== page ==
The Accelerator functions more like a next step to the incubator.

“Short run apparel production is critical to companies that are scaling,” Johnson said. Making one sample yourself is manageable, and ordering 500 as a big company is successful, Johnson said, but getting from one end to the other is very difficult. Thus all of the equipment—knitting machines, digital fabrication machines, and so on—will be available to anyone needing to make small-run orders of 15–20, a crucial step for small companies to make sales.

Being sustainable means in an economic sense as well, Bland adds.

“This was always a 20-year project for me, to provide new jobs not just for my generation but our children’s generation,” Bland said.

When Bland decided to start Manufacture New York, she spent the first year just on community building. Jobs in the trade are high-skill and high-wage, and when the Brooklyn location opens, Bland hopes to bring in the local community.

The plan is to have every aspect of the manufacturing process possible in the space, from textile manufacturers to pattern making, to even a research and development tech annex. It will include workforce development training, tours for the public, and an estimated 280 jobs.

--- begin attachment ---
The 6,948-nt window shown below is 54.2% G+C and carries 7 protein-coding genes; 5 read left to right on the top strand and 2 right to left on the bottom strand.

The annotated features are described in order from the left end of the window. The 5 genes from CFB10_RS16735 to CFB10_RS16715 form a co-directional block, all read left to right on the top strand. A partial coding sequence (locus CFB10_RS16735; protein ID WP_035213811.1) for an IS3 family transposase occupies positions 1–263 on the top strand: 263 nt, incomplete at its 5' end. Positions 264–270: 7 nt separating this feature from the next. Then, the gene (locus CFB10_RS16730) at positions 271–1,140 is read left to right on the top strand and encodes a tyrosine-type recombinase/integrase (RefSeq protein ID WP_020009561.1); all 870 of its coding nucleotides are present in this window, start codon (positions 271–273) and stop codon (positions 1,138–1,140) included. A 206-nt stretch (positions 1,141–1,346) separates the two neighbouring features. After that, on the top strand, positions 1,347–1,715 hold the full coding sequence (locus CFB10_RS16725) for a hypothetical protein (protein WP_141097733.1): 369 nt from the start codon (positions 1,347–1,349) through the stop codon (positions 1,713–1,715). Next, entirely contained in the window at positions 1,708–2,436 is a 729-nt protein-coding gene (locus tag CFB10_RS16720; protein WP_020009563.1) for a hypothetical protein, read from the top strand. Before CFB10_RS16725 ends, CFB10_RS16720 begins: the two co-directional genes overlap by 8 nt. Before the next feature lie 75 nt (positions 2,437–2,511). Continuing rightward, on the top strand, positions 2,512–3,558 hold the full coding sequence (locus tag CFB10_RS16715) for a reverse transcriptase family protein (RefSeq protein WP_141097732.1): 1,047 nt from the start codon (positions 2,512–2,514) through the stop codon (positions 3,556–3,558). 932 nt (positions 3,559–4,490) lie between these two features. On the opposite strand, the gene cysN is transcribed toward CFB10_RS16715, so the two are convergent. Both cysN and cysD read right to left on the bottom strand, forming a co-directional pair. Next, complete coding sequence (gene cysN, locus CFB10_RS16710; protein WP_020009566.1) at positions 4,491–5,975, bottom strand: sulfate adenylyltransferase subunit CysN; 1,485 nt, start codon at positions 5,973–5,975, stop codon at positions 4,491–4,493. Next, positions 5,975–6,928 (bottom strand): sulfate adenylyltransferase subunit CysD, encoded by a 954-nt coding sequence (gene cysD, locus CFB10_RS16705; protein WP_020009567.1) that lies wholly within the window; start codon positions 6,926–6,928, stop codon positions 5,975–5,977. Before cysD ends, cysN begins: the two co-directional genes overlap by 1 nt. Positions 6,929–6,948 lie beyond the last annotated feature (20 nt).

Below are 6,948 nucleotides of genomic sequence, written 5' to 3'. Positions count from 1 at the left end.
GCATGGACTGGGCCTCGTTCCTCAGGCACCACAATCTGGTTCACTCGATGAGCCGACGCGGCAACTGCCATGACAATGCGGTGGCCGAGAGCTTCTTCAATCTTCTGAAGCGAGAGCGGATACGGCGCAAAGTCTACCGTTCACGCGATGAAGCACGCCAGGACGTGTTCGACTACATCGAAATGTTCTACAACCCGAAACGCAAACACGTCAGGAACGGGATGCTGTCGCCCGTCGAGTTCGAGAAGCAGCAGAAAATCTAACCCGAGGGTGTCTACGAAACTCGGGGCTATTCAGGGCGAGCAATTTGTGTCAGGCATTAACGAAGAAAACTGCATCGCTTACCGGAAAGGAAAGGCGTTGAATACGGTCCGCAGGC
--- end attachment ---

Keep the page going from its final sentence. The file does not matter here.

The hub of interrelated companies will create the opportunity for a Garment District to grow in Brooklyn in a way that it cannot in Manhattan, and start to remove the physical need to be located in Manhattan, where rents run up to $40 per square foot for industrial space.

“This is an oasis,” Bland said. “Companies can sign 20-year leases with us, if they want to.”

Garment District in Quotes

The interest [in sustainability] is present in all of our students. In the last three to five years it has really grown, and it’s not a trend that’s going away. —Fiona Dieffenbacher, BFA Director of Fashion Design at Parsons

[Brooklyn] is the creative center of the universe. … Personally, seeing young people who are making changes in the world—I want to see them flourish. I want to see them succeed. —Debera Johnson, executive director, Brooklyn Fashion+Design Accelerator